tug of war

It’s time to go home. It’s time to give up on this other thing and that other task. There’s a beer in the basement that’s pulling on me, two miles away. Gravity and beer pull in similar ways, I believe. We understand each equally well.

At the same time, as I was leaving a meeting this afternoon in the union building, I passed the ballroom, empty. Deep in the corner was a grand piano, lonely. As the building began to reduce its engine speed to idle and the activity in the halls diffused, I was drawn to that lonely corner.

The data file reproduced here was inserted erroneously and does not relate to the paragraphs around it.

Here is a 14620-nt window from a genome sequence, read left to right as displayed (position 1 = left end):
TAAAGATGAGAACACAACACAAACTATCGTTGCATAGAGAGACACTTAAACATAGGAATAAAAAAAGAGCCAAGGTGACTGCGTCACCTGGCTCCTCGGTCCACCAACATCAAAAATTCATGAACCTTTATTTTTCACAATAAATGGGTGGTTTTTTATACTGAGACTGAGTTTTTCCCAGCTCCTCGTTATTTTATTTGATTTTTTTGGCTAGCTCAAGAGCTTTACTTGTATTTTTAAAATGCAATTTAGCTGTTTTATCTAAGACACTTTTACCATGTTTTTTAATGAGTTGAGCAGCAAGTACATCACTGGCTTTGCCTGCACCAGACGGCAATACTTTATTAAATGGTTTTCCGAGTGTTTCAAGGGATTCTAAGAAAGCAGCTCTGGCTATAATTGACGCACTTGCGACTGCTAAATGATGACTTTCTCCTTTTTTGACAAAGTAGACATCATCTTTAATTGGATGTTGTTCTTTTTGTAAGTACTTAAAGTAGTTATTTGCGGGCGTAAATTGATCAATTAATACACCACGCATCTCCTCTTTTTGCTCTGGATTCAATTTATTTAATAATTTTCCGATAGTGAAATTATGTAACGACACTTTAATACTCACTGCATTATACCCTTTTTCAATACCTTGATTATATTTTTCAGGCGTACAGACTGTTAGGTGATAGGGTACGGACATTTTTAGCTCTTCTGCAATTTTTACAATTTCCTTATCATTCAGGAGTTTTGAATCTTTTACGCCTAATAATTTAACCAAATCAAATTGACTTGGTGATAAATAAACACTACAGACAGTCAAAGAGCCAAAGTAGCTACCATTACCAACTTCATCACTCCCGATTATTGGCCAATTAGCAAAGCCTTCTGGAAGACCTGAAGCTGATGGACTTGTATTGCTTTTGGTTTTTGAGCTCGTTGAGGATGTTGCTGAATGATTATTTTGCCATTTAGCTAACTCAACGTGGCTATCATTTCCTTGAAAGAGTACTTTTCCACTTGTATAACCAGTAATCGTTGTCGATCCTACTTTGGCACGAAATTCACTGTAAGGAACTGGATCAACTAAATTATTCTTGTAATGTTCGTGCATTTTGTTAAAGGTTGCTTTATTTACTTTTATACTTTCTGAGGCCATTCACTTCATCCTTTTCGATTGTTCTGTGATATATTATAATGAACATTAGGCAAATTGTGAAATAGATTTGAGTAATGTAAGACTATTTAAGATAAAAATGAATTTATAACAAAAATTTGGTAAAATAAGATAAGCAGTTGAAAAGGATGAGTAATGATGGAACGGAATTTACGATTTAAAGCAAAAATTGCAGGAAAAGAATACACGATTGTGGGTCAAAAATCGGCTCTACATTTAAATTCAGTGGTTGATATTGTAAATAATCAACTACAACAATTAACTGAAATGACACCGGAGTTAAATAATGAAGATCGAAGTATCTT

In a day of writing letters, digging through files, collecting lost pieces, licking envelopes, composing emails, sitting in meetings, and other productive doings, I think I should go find the bus homeward. Or maybe that ballroom door is still open. In between those two pulls the tug-of-war leaves me here in front of this monitor. And the only way to determine who wins is to stop writing.


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